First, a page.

Consumers’ financial concerns near pre-recession levels

Since the Great Recession, Americans have shown great concern about their personal financial situations. However, financial worry among consumers has fallen markedly, which could be a good sign for the future of consumer spending. 

With consumers less worried about finances, retail sales might pick up in the near future, which would be a welcome sign to small- and medium-sized retailers. Should this occur, these businesses might need to utilize inventory financing to keep their shelves stocked, as retailers of this size often don't have the resources to do so on their own. 

According to Gallup, Americans' financial worry in 2013 is the lowest since before the recession. Slightly more than half of consumers are classified as highly or moderately worried about their finances, down from last year's peak of 61 percent and the lowest since 2007.

There is still some way to go before financial worry eases to pre-recession levels though, as the share of consumers who were highly or moderately worried averaged 44 percent between 2001 and 2007, but the decline is still a good sign.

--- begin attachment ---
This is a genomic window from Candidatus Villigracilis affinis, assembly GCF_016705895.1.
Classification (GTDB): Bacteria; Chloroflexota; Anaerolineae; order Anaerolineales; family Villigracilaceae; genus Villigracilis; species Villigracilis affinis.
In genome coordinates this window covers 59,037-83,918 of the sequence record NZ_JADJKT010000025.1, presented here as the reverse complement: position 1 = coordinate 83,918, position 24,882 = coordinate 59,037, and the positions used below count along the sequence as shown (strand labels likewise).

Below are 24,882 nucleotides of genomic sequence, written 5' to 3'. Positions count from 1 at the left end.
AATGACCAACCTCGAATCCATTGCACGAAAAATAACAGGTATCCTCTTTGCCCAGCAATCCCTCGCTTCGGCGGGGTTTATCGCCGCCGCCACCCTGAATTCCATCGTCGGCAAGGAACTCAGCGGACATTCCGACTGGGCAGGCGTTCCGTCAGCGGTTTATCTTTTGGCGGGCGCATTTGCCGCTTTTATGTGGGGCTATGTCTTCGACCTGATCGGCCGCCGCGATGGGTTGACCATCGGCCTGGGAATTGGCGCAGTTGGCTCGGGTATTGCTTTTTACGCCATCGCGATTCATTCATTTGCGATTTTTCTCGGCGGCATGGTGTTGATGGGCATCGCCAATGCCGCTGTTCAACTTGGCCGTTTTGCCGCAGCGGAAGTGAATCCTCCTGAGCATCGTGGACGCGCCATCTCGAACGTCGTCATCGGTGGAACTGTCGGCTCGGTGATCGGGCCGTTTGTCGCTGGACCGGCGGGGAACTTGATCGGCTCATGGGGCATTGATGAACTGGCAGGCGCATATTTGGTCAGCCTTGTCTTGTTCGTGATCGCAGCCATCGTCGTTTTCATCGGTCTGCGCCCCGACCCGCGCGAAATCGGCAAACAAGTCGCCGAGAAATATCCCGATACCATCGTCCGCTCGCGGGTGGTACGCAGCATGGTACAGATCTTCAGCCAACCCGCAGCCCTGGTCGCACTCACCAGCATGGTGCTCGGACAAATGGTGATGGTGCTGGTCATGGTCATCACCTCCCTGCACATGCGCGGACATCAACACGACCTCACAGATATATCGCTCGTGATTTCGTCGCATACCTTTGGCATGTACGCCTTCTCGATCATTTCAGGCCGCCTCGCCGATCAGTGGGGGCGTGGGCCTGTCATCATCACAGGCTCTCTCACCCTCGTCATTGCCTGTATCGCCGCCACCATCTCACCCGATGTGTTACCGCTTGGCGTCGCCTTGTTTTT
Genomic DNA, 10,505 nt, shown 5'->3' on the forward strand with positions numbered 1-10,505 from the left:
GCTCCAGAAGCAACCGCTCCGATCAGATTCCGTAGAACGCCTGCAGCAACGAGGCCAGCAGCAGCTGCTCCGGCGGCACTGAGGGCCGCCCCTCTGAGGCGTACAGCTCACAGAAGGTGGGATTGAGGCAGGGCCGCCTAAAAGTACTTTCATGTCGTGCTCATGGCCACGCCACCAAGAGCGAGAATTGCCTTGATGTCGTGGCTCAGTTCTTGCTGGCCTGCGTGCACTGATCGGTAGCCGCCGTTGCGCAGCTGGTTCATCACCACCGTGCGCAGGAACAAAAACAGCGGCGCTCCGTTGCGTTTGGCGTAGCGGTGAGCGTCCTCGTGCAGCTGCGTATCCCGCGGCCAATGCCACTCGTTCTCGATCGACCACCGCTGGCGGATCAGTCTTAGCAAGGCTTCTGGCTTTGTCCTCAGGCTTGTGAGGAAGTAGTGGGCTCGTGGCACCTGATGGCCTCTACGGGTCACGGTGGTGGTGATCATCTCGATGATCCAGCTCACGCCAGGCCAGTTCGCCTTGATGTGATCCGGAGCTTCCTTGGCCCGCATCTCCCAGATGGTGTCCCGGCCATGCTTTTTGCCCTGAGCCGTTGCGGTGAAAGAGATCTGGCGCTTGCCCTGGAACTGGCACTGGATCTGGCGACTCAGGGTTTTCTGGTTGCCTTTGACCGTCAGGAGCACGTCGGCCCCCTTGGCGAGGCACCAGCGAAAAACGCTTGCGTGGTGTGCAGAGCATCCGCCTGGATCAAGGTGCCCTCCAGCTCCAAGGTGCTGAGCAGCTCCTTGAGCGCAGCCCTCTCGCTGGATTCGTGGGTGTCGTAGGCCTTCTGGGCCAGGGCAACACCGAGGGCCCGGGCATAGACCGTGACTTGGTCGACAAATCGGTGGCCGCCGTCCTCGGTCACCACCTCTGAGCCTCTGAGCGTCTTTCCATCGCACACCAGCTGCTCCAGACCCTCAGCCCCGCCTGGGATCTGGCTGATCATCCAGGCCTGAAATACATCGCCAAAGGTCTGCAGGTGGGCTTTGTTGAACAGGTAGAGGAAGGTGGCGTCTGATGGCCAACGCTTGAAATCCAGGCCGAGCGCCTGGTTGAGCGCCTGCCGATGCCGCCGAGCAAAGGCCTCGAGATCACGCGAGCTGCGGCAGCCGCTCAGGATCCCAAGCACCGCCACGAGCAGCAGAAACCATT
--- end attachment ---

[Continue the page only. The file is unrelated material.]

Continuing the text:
Retailers could certainly use an increase in consumer spending, as sales have been sluggish, falling 0.4 percent in March, according to the U.S. Department of Commerce. 

Should easing financial concerns lead to higher retail sales, these companies might have a need to replenish inventory. If unable to do so on their own, and banks turn them away, inventory financing could be utilized. 

This type of asset-based lending allows small- to medium-sized retailers to use current inventory as collateral to obtain a revolving line of credit, which can be used to keep shelves stocked. If sales remain depressed, this form of lending could also help retailers get through a period where cash flow might be lagging.